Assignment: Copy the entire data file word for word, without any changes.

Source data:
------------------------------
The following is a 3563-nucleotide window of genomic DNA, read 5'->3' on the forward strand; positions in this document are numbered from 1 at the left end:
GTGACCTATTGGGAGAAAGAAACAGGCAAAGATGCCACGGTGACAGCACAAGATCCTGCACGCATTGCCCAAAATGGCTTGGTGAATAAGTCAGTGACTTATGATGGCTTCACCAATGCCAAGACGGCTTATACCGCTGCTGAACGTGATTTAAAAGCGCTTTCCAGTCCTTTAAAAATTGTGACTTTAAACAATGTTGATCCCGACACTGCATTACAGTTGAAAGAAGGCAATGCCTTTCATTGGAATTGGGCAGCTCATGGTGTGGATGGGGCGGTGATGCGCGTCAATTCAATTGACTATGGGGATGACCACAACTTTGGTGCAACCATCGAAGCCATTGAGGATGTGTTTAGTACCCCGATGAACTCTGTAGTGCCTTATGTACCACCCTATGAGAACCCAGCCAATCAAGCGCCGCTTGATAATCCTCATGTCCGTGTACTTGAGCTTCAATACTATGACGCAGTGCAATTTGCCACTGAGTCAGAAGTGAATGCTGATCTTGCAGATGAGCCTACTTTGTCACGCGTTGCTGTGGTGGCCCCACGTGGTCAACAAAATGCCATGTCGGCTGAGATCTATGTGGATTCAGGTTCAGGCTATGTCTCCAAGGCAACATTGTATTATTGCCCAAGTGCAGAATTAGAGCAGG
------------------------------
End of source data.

The following is a 3563-nucleotide window of genomic DNA, read 5'->3' on the forward strand; positions in this document are numbered from 1 at the left end:
GTGACCTATTGGGAGAAAGAAACAGGCAAAGATGCCACGGTGACAGCACAAGATCCTGCACGCATTGCCCAAAATGGCTTGGTGAATAAGTCAGTGACTTATGATGGCTTCACCAATGCCAAGACGGCTTATACCGCTGCTGAACGTGATTTAAAAGCGCTTTCCAGTCCTTTAAAAATTGTGACTTTAAACAATGTTGATCCCGACACTGCATTACAGTTGAAAGAAGGCAATGCCTTTCATTGGAATTGGGCAGCTCATGGTGTGGATGGGGCGGTGATGCGCGTCAATTCAATTGACTATGGGGATGACCACAACTTTGGTGCAACCATCGAAGCCATTGAGGATGTGTTTAGTACCCCGATGAACTCTGTAGTGCCTTATGTACCACCCTATGAGAACCCAGCCAATCAAGCGCCGCTTGATAATCCTCATGTCCGTGTACTTGAGCTTCAATACTATGACGCAGTGCAATTTGCCACTGAGTCAGAAGTGAATGCTGATCTTGCAGATGAGCCTACTTTGTCACGCGTTGCTGTGGTGGCCCCACGTGGTCAACAAAATGCCATGTCGGCTGAGATCTATGTGGATTCAGGTTCAGGCTATGTCTCCAAGGCAACATTGTATTATTGCCCAAGTGCAGAATTAGAGCAGG